jglick Jesse Glick added a comment - Nothing specific to Groovy Postbuild. The originally reported situation is nonsensical. If you granted anonymous RUN_SCRIPTS , it is game over—you may as well disable security altogether, in which case script approval is also skipped. The legitimate case is that you have a secured instance in which there is an administrator who is the only one able to create jobs (otherwise anyone could create a Job DSL project), and you want projects created via DSL to have their scripts preapproved. This probably requires a new API in script-security and a call to that API from job-dsl in createNewItem / updateExistingItem to associate a user with the item. (Really that user ought to have been defined by the authorize-project plugin, and job-dsl itself should use script-security to guard scripts. As written, it can only be used in an installation in which no one other than superusers have any write permissions, and all SCM commits are trusted.)
            Hide
            sag47 Sam Gleske added a comment -

            That's precisely our setup. Everything is programmatically generated and there are no human super users.

            Show
            sag47 Sam Gleske added a comment - That's precisely our setup. Everything is programmatically generated and there are no human super users.
            Hide
            sag47 Sam Gleske added a comment - - edited

            I essentially wanted to disable the script security plugin and giving Anonymous RUN_SCRIPTS permission is how I could accomplish that. However, the Groovy postbuild plugin doesn't even adhere to the runscripts permission. I still think that's a bug in the groovy postbuild plugin. Though, the Job DSL plugin could support it.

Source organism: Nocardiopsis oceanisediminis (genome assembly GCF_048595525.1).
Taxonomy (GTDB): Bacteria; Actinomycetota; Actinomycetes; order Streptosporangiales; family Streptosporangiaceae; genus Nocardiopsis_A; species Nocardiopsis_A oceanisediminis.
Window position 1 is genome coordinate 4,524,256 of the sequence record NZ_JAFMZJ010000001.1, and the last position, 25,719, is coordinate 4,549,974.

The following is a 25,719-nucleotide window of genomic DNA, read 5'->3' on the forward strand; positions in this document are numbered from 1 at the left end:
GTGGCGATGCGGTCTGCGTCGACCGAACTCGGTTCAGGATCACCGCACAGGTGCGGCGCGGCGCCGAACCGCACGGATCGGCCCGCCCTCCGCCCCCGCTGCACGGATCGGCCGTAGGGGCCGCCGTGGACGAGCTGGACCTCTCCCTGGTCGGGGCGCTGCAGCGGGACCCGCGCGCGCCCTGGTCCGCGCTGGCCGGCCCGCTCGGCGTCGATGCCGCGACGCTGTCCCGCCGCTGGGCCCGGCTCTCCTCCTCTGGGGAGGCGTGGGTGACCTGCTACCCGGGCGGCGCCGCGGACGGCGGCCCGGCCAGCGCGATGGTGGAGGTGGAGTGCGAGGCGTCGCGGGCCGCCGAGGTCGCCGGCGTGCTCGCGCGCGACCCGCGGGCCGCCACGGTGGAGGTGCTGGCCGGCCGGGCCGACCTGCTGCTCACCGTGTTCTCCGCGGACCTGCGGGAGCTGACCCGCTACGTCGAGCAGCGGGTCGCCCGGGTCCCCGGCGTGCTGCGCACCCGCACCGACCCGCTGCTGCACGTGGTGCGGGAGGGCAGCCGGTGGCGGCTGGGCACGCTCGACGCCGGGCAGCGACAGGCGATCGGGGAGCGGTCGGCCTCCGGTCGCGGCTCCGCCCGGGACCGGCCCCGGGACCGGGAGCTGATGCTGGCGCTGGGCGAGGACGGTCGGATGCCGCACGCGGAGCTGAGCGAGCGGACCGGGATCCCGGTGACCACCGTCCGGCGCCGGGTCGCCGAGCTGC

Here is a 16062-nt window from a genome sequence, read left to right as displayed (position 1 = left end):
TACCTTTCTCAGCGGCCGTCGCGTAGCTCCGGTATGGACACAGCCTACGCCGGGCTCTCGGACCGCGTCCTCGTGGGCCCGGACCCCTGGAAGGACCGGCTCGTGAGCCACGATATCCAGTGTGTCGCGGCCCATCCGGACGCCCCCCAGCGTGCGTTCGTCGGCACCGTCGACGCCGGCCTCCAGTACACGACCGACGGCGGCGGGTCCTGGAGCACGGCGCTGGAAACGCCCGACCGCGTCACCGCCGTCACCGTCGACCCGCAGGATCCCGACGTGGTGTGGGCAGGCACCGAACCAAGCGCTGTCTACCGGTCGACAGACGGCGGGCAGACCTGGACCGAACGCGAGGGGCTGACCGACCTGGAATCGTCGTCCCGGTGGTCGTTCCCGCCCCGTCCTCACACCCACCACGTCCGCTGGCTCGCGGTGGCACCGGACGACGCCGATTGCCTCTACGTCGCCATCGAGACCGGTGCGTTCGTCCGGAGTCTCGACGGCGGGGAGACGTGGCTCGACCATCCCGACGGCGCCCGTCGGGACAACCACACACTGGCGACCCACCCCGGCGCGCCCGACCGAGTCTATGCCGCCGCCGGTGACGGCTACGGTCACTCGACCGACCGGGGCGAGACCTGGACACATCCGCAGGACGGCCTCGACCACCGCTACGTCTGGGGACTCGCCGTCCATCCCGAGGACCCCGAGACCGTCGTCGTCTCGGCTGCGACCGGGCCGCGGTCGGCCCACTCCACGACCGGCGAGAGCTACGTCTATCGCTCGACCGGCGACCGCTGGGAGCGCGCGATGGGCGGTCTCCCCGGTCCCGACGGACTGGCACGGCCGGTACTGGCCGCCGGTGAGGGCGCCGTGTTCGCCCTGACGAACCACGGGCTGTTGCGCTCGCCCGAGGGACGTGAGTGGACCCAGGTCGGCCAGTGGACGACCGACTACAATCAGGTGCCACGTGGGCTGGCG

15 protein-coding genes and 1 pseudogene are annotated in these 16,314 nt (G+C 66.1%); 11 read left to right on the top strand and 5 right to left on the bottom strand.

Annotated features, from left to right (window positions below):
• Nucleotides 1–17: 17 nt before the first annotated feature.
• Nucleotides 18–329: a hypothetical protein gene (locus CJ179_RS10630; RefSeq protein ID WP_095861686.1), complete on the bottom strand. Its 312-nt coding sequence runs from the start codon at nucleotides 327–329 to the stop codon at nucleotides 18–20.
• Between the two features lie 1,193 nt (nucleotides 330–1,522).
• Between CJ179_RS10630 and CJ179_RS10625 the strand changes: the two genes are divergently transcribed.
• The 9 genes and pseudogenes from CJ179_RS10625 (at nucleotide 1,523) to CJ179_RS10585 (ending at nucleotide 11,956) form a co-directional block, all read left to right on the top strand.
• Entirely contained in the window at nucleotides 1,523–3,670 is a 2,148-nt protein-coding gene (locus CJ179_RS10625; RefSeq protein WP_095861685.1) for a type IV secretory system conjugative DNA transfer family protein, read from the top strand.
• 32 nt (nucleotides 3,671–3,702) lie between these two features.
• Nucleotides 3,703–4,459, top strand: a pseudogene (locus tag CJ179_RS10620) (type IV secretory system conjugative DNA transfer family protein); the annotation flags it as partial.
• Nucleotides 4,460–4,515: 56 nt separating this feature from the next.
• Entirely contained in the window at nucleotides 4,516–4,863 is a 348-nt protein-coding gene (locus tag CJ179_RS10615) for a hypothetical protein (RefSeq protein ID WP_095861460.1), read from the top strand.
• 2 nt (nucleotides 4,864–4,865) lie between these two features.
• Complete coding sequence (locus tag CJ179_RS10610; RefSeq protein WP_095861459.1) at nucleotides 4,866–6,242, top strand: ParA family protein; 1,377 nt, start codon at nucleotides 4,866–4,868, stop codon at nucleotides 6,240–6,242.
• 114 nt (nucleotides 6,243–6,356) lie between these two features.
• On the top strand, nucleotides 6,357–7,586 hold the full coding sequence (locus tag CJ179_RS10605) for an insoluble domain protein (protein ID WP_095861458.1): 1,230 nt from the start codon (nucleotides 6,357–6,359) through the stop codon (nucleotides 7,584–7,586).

In any case, I already pre-approve the scripts so this no longer is blocking me.

            Show
            sag47 Sam Gleske added a comment - - edited I essentially wanted to disable the script security plugin and giving Anonymous RUN_SCRIPTS permission is how I could accomplish that. However, the Groovy postbuild plugin doesn't even adhere to the runscripts permission. I still think that's a bug in the groovy postbuild plugin. Though, the Job DSL plugin could support it. In any case, I already pre-approve the scripts so this no longer is blocking me.
            Hide
            jglick Jesse Glick added a comment -

            the Groovy postbuild plugin doesn't even adhere to the runscripts permission

            For whole-script approval mode (as opposed to the Groovy sandbox), RUN_SCRIPTS is checked only for actual users who are saving a configuration—or anonymous if somehow the configuration is being saved from a web request made by a non-logged-in user. If a job definition comes out of the blue, as it seems to when Job DSL creates it without any further API calls, there is no information available to decide whether or not it should be trusted. Granting RUN_SCRIPTS to anonymous, besides disabling all security on your instance, would not accomplish that because there is not even a recognized event during which to check the security context.

            As I say, the only way to make this work is to offer a new API which Job DSL could call to signify that it is intentionally creating or overwriting job configuration on behalf of an unidentified but fully trusted agent.

            Show